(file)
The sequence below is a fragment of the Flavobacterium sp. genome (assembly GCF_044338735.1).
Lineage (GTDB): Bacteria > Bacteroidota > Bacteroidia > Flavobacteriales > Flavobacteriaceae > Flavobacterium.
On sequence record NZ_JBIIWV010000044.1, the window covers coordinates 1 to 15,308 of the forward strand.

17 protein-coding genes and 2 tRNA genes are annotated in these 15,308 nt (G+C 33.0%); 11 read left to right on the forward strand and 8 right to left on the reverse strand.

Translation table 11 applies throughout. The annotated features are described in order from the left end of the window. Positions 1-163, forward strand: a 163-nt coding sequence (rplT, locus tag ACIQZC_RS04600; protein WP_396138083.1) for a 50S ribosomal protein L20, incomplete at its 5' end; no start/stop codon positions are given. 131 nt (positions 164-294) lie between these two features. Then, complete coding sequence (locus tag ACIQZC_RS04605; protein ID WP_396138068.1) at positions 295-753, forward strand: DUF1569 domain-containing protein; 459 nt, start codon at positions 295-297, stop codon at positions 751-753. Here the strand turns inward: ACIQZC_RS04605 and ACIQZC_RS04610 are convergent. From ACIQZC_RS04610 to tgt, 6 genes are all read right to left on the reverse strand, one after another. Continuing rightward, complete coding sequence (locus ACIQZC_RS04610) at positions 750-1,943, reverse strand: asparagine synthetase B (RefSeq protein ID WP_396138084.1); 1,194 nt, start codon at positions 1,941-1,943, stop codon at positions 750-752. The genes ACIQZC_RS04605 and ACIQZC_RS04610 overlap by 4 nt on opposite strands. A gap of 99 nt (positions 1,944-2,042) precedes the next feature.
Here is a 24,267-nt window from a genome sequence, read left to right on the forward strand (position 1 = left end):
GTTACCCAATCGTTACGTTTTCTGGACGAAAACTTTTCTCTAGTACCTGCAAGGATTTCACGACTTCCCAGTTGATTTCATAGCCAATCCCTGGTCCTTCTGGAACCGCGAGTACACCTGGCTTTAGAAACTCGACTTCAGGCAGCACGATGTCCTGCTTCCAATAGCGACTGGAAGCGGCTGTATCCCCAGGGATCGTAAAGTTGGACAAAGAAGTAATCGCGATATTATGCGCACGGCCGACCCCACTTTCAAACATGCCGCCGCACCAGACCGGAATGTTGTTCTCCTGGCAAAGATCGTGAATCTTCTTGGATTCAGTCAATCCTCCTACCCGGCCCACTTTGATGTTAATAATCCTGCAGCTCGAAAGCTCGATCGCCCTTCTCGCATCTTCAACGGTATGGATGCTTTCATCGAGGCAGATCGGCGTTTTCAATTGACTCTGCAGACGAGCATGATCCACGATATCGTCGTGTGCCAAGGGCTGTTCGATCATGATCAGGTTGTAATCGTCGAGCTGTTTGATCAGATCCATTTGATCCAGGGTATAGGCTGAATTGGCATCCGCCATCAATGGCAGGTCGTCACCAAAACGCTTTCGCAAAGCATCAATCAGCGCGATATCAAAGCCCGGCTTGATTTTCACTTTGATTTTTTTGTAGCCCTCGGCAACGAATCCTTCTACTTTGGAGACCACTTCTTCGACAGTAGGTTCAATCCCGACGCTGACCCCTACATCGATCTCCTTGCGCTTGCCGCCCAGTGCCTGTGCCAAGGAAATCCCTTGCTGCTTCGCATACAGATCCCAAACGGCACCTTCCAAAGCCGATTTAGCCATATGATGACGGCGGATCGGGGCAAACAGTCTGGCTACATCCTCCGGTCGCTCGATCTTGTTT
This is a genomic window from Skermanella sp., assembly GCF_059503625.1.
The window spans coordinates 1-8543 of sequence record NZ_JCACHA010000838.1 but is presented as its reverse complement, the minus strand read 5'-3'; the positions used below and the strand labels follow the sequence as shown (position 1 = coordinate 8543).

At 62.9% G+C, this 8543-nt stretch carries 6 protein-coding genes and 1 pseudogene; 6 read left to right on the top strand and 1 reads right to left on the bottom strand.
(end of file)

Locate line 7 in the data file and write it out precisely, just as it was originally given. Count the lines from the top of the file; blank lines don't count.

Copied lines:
GTTACCCAATCGTTACGTTTTCTGGACGAAAACTTTTCTCTAGTACCTGCAAGGATTTCACGACTTCCCAGTTGATTTCATAGCCAATCCCTGGTCCTTCTGGAACCGCGAGTACACCTGGCTTTAGAAACTCGACTTCAGGCAGCACGATGTCCTGCTTCCAATAGCGACTGGAAGCGGCTGTATCCCCAGGGATCGTAAAGTTGGACAAAGAAGTAATCGCGATATTATGCGCACGGCCGACCCCACTTTCAAACATGCCGCCGCACCAGACCGGAATGTTGTTCTCCTGGCAAAGATCGTGAATCTTCTTGGATTCAGTCAATCCTCCTACCCGGCCCACTTTGATGTTAATAATCCTGCAGCTCGAAAGCTCGATCGCCCTTCTCGCATCTTCAACGGTATGGATGCTTTCATCGAGGCAGATCGGCGTTTTCAATTGACTCTGCAGACGAGCATGATCCACGATATCGTCGTGTGCCAAGGGCTGTTCGATCATGATCAGGTTGTAATCGTCGAGCTGTTTGATCAGATCCATTTGATCCAGGGTATAGGCTGAATTGGCATCCGCCATCAATGGCAGGTCGTCACCAAAACGCTTTCGCAAAGCATCAATCAGCGCGATATCAAAGCCCGGCTTGATTTTCACTTTGATTTTTTTGTAGCCCTCGGCAACGAATCCTTCTACTTTGGAGACCACTTCTTCGACAGTAGGTTCAATCCCGACGCTGACCCCTACATCGATCTCCTTGCGCTTGCCGCCCAGTGCCTGTGCCAAGGAAATCCCTTGCTGCTTCGCATACAGATCCCAAACGGCACCTTCCAAAGCCGATTTAGCCATATGATGACGGCGGATCGGGGCAAACAGTCTGGCTACATCCTCCGGTCGCTCGATCTTGTTT